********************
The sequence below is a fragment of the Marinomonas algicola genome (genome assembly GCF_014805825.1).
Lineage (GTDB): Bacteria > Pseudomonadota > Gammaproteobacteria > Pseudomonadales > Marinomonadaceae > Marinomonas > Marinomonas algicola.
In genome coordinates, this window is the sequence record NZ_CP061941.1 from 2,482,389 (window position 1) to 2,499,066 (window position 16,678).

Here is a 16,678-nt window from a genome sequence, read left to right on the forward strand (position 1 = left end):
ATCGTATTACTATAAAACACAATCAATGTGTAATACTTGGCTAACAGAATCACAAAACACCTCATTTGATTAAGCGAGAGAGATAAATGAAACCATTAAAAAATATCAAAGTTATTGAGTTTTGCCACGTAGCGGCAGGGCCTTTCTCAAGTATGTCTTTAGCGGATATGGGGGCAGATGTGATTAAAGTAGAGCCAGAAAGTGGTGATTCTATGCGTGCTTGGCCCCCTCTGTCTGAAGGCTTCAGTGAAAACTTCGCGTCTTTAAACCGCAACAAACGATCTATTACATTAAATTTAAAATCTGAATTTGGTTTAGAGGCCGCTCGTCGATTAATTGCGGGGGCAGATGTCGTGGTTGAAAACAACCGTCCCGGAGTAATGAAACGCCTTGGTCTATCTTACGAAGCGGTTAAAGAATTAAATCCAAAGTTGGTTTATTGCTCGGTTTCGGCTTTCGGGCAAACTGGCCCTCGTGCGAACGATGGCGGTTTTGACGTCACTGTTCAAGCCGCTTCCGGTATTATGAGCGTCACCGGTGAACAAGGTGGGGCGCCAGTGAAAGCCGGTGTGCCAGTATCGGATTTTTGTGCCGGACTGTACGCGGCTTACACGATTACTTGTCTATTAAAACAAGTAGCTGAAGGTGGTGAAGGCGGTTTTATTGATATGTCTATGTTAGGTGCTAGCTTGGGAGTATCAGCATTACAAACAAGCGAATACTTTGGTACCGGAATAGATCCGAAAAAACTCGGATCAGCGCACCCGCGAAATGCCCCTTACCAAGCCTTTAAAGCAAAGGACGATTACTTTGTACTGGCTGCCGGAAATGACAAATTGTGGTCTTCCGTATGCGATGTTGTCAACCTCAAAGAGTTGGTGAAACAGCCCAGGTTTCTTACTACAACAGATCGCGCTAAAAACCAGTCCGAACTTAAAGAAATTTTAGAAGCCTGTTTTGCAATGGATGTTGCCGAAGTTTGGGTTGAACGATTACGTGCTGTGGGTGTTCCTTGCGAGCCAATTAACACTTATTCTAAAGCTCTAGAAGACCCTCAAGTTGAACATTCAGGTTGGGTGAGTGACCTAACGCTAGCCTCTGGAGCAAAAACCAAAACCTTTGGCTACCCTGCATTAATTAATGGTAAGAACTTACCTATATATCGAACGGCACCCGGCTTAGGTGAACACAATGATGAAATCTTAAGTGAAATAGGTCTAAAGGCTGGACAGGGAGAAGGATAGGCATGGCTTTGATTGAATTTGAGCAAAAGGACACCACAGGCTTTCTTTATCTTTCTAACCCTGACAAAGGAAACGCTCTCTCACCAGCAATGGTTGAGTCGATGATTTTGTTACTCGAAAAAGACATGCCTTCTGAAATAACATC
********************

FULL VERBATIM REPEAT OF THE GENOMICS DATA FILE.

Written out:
The sequence below is a fragment of the Marinomonas algicola genome (genome assembly GCF_014805825.1).
Lineage (GTDB): Bacteria > Pseudomonadota > Gammaproteobacteria > Pseudomonadales > Marinomonadaceae > Marinomonas > Marinomonas algicola.
In genome coordinates, this window is the sequence record NZ_CP061941.1 from 2,482,389 (window position 1) to 2,499,066 (window position 16,678).

Here is a 16,678-nt window from a genome sequence, read left to right on the forward strand (position 1 = left end):
ATCGTATTACTATAAAACACAATCAATGTGTAATACTTGGCTAACAGAATCACAAAACACCTCATTTGATTAAGCGAGAGAGATAAATGAAACCATTAAAAAATATCAAAGTTATTGAGTTTTGCCACGTAGCGGCAGGGCCTTTCTCAAGTATGTCTTTAGCGGATATGGGGGCAGATGTGATTAAAGTAGAGCCAGAAAGTGGTGATTCTATGCGTGCTTGGCCCCCTCTGTCTGAAGGCTTCAGTGAAAACTTCGCGTCTTTAAACCGCAACAAACGATCTATTACATTAAATTTAAAATCTGAATTTGGTTTAGAGGCCGCTCGTCGATTAATTGCGGGGGCAGATGTCGTGGTTGAAAACAACCGTCCCGGAGTAATGAAACGCCTTGGTCTATCTTACGAAGCGGTTAAAGAATTAAATCCAAAGTTGGTTTATTGCTCGGTTTCGGCTTTCGGGCAAACTGGCCCTCGTGCGAACGATGGCGGTTTTGACGTCACTGTTCAAGCCGCTTCCGGTATTATGAGCGTCACCGGTGAACAAGGTGGGGCGCCAGTGAAAGCCGGTGTGCCAGTATCGGATTTTTGTGCCGGACTGTACGCGGCTTACACGATTACTTGTCTATTAAAACAAGTAGCTGAAGGTGGTGAAGGCGGTTTTATTGATATGTCTATGTTAGGTGCTAGCTTGGGAGTATCAGCATTACAAACAAGCGAATACTTTGGTACCGGAATAGATCCGAAAAAACTCGGATCAGCGCACCCGCGAAATGCCCCTTACCAAGCCTTTAAAGCAAAGGACGATTACTTTGTACTGGCTGCCGGAAATGACAAATTGTGGTCTTCCGTATGCGATGTTGTCAACCTCAAAGAGTTGGTGAAACAGCCCAGGTTTCTTACTACAACAGATCGCGCTAAAAACCAGTCCGAACTTAAAGAAATTTTAGAAGCCTGTTTTGCAATGGATGTTGCCGAAGTTTGGGTTGAACGATTACGTGCTGTGGGTGTTCCTTGCGAGCCAATTAACACTTATTCTAAAGCTCTAGAAGACCCTCAAGTTGAACATTCAGGTTGGGTGAGTGACCTAACGCTAGCCTCTGGAGCAAAAACCAAAACCTTTGGCTACCCTGCATTAATTAATGGTAAGAACTTACCTATATATCGAACGGCACCCGGCTTAGGTGAACACAATGATGAAATCTTAAGTGAAATAGGTCTAAAGGCTGGACAGGGAGAAGGATAGGCATGGCTTTGATTGAATTTGAGCAAAAGGACACCACAGGCTTTCTTTATCTTTCTAACCCTGACAAAGGAAACGCTCTCTCACCAGCAATGGTTGAGTCGATGATTTTGTTACTCGAAAAAGACATGCCTTCTGAAATAACATC